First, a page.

Senate Measure To Prevent The Christie Administration From Weakening Water Quality Regulations Advances

Senator Raymond Lesniak (D-Union)

Lesniak, Smith, Greenstein Resolution Would Reverse DEP’s Proposed Changes To The Flood Hazard Area Control Act  

Trenton – A Senate resolution sponsored by Senator Raymond Lesniak, Senator Bob Smith and Senator Linda Greenstein that would prevent the Christie Administration from weakening water quality regulations with rules that would expose New Jersey’s waterways to more contaminants, threaten fish habitats and increase the risk of flooding gained approval by the Senate today. The concurrent resolution, SCR-180, would reverse the changes the state Department of Environmental Protection wants to make to the Flood Hazard Area Control Act.

“The Christie Administration’s proposed regulations to permit development in close proximity to protected streams and waterways will increase flooding in dozens of communities throughout the state and degrade water quality,” said Senator Lesniak. “The proposed regulations will have a greater impact on the quality of life of New Jersey residents than the governor’s settlement with ExxonMobil. They are that bad.”

“The proposed rules appear to reverse the stewardship of former environmental commissioners Brad Campbell and Lisa Jackson, who both worked to preserve New Jersey’s streams and water supply,” said Senator Smith, the chair of the Senate Environment and Energy Committee. “This would be a step backwards in the effort to protect natural resources.”

“More than a dozen environmental groups in this state from the Highlands to the Jersey Shore testified before our committee and they are of one voice in opposition to this attempted rollback of critical environmental protections,” said Senator Greenstein, a co-prime sponsor and vice chair of the Senate Environment and Energy Committee. “We cannot stand idly by as this administration attempts to erode our last line of defense against the ravages of climate change and assaults on clean drinking water.”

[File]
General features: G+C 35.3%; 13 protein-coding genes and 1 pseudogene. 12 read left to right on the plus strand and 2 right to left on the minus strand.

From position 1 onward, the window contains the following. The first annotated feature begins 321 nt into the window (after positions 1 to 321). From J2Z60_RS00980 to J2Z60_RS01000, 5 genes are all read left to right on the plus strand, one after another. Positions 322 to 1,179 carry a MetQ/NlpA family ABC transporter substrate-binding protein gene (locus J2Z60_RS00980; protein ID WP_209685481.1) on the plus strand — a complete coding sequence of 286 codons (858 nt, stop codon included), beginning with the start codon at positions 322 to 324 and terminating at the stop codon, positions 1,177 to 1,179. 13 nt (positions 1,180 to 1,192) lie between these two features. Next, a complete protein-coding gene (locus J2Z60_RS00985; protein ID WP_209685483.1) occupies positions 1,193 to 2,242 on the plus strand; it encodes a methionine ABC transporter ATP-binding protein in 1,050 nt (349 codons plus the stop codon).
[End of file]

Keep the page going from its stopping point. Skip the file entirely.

Majority votes in both houses of the Legislature could force the DEP to withdraw the proposed rule changes. A similar resolution will be introduced in the Assembly at its next session, Senator Lesniak said.

The rule changes would weaken stream buffer requirements which help maintain the natural, vegetative buffers protecting waterways from pollutants and people from flooding, Senator Lesniak said. And, in a state that has seen 22 major floods in recent years, we can’t allow irresponsible actions that increase the threat of destructive flooding, Senator Lesniak said.

The proposed administrative rule changes were issued June 1, 2015. The resolution, once approved, would give DEP 30 days to withdraw or revise the proposals. If the administration fails to respond appropriately, the Legislature can pass another concurrent resolution to completely invalidate the regulations, in whole or in part.

The resolution was approved with a vote of 26 to 12.

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